It wasn’t an easy choice. But the research on racially biased algorithms rose to the top. In addition to being rigorous, important, and innovative, it exemplifies a growing challenge in health care and biomedicine: separating hype from reality in terms of what artificial intelligence can do, from discovering drugs to diagnosing patients.
The researchers didn’t just publish their work and move on. Instead, they worked with the builders of the algorithm to fix it. And after hearing from insurers, hospitals, and others concerned that their algorithms, too, might be racially biased, they established an initiative at the Booth School to work pro bono with health systems and others to remedy that.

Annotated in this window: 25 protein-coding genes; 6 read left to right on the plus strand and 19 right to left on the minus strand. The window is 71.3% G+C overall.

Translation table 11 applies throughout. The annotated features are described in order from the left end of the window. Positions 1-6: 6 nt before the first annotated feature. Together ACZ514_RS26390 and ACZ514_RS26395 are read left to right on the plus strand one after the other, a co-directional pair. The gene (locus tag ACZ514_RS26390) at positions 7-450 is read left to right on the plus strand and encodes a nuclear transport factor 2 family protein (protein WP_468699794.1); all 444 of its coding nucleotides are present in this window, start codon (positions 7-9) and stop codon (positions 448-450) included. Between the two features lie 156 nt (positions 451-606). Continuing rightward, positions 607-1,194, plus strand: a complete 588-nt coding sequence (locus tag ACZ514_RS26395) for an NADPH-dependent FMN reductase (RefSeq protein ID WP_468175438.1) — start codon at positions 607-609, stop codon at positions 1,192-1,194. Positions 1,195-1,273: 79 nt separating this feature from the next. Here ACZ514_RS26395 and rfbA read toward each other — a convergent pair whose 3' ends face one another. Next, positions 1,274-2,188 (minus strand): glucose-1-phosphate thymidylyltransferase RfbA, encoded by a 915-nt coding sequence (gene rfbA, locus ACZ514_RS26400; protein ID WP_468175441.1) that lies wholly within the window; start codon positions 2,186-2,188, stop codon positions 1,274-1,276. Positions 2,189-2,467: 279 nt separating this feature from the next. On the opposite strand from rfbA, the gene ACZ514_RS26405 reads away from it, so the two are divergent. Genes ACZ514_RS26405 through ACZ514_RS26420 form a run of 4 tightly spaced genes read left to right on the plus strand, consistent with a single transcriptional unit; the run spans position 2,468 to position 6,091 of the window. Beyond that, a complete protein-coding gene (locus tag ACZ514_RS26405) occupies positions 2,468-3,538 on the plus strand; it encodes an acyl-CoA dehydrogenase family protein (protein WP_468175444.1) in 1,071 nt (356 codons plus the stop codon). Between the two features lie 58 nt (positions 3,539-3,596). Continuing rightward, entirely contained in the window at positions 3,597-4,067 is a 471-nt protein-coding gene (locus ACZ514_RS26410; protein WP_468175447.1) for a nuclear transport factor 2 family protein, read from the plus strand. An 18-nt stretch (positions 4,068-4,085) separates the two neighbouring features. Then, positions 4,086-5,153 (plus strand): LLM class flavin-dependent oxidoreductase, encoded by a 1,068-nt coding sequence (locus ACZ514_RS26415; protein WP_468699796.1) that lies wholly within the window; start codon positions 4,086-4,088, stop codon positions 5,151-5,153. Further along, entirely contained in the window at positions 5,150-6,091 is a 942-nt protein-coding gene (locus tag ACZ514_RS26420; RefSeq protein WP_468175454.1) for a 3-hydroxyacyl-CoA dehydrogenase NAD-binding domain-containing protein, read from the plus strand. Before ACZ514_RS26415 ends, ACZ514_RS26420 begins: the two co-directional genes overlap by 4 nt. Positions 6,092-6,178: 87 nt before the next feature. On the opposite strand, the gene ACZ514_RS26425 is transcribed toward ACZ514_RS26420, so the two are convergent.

The goal of algorithm examined by Obermeyer and Mullainathan was to identify patients most likely to benefit from care management programs, which devote additional resources to those with high medical need. Among other things, the programs give patients access to dedicated phone lines, home visits, and prompt doctor appointments; reconcile prescriptions; and assign a nurse to a patient with, say, diabetes and heart disease to help her avoid hospitalization by seeing her primary care doctor more frequently.
“They’re like VIP programs,” Obermeyer said. “They get to know you and your medical problems.”
The bias comes from how the algorithm’s developers decided to identify patients at high risk of worsening health: by health care spending. More spending, they assumed, meant worse health and therefore greater health care need. “That’s not unreasonable,” Obermeyer said. “Very sick people do generate high health care costs.”